The book was thoroughly enjoyable to read, though not particularly memorable, distinctive, or informative. The theme (or 'story') really didn't take you anywhere. The book started out discussing her divorce from a fifteen year marriage, and there it ended. In between were various vignettes from her life, arranged in no particular chronological order, and the main theme was revisited from various angles. I would recommend it for light beach reading, which is exactly what it was for me.
It's more of a gal book than a male-oriented one, but in no way did it put me off. My Mom read it before me and I'm now passing it on to my daughter who read an excerpt and insisted I finish it quickly so she could read it all, declaring that she 'loves anything written by an English professor'.
Okay - As with any book I read this and wrote my review before reading any other reviews, so as not to be at all prejudiced. But after having read a few of the top 1-star reviews, I was awakened to the reasonable possibility that this book could be offensive to people with some different perspectives from mine. I approached this book with no expectations, believing that I was well outside the 'bulls-eye' of Janzen's target audience, and my expectations were met (that's a little joke). It appears that some of the reviewers who came away from this book offended cared about the subject matter far more than I did. And for that I respect them and do not propose to disagree with their comments at all, either in detail or overall conclusion.
***** here for my blog reader's convenience is one of the best of those negative reviews, written by Julie Sievers on GoodReads:
"I continued reading past the first chapter only by accident. I had set up the book on my nursing stand, and each time I finished nursing, I was too distracted with the baby to remember to change out the book. But if I'd had free hands, I'd have thrown it against the wall.
In this book, Rhoda Janzen commits the following crimes:
--she makes fun of her family members for being backwards hicks -- in mean ways
--she makes snarky comments about almost everyone and everything -- snarky comments which she thinks are very clever, but usually are not
--she writes as if she is telling the story to her best friend. Perhaps that is an effective technique for some types of books, but it never works here. Rather, it sounds as if she is re-working material that played well at the water cooler at work, but has now lost its mooring and audience.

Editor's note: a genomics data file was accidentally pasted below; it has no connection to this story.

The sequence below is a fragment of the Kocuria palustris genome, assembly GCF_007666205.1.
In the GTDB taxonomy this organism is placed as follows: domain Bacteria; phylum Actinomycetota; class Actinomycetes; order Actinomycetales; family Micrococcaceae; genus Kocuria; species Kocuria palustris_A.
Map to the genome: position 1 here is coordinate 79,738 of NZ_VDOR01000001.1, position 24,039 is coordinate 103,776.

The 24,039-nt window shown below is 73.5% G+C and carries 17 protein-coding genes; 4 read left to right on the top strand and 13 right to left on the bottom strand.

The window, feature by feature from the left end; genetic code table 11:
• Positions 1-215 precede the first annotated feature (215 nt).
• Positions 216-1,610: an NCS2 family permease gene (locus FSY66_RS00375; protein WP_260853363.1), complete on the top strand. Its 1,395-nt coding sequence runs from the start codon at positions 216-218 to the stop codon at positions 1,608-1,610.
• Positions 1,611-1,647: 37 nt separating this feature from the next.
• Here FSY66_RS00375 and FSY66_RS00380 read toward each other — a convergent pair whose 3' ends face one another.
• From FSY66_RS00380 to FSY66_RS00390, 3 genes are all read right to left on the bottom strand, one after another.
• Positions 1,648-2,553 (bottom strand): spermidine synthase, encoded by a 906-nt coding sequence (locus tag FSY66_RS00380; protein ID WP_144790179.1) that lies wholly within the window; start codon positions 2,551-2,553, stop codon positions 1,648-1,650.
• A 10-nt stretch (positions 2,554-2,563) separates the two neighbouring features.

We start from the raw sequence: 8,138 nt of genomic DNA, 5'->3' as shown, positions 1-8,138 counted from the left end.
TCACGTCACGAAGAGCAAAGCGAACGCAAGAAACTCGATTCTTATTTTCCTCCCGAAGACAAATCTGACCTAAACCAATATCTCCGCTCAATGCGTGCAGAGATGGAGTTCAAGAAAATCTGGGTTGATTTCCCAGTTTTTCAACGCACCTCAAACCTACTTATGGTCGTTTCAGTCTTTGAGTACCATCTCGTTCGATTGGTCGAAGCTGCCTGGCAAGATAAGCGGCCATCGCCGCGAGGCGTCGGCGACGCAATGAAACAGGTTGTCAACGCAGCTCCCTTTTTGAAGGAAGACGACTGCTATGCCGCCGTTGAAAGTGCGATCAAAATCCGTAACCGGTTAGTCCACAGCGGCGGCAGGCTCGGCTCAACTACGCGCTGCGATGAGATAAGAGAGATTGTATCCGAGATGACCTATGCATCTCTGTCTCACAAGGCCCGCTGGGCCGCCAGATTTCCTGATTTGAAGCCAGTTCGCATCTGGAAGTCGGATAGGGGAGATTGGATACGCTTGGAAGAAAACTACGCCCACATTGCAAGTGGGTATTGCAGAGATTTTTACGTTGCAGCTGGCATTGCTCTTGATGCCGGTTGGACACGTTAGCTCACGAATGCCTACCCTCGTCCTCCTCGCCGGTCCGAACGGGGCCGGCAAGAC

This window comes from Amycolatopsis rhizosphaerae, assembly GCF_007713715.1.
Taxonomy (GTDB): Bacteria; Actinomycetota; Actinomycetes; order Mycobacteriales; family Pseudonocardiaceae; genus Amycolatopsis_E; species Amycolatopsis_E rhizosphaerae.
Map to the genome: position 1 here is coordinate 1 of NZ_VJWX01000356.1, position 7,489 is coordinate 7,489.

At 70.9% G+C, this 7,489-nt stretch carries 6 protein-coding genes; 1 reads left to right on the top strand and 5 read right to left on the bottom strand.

--she tries hard, way too hard, to be funny
--she repeatedly pokes fun at Mennonites, Christianity, and religion in general and -- worse yet -- associates belief with lack of education and inexperience.
--in spite of Herculean efforts, she fails to be funny
--when she fails to be funny, she often resorts to jokes about farting, pooping, or other bodily functions
--her chapters wander around without knowing where they are going, and she follows any tangent that she thinks will yield her a laugh
-- did I mention that she is constantly mugging for laughs?
--she fails to understand that most of the aspects of her childhood that she characterizes as hopelessly "Menno" are not particularly unusual. She was an awkward child embarrassed by her unpolished appearance. This is not enough to make her fascinating.
--It reads as a rough transcript of a lot of conversations with her sister and best friend--both in structure (the randomness of the flow of thoughts in any given chapter) and in tone (the way in which she seems completely sure that we will feel the same way that she does and take her point of view).
The fundamental problem underlying all of these issues is that Janzen can't decide whom she wants for an audience. Most of the time, it seems that this book is a rough transcript of jokes she's told to her academic friends -- jokes where the Mennonite practices of her childhood are punchlines that only urbane, sophisticated academics can fully understand. This comes across as obnoxious. But then she drifts into a more sympathetic portrayal of some of these characters, particularly her mother, as if she is writing for those who are able to take a more nuanced and sympathetic view of religious cultures. Anyone even remotely capable of such a view would have been completely put off by the first tendency, however.
In short, I don't understand how this book ever was published. I really had no idea that such a manuscript could get through editing. But here it is.
For the record: I am an English professor, raised in a strict, conservative Christian family in a backwoods, rural area, who now lives in a town full of clever, urban sophisticates. Rhoda, you do not speak for those of us who have walked that road. Let's get that clear."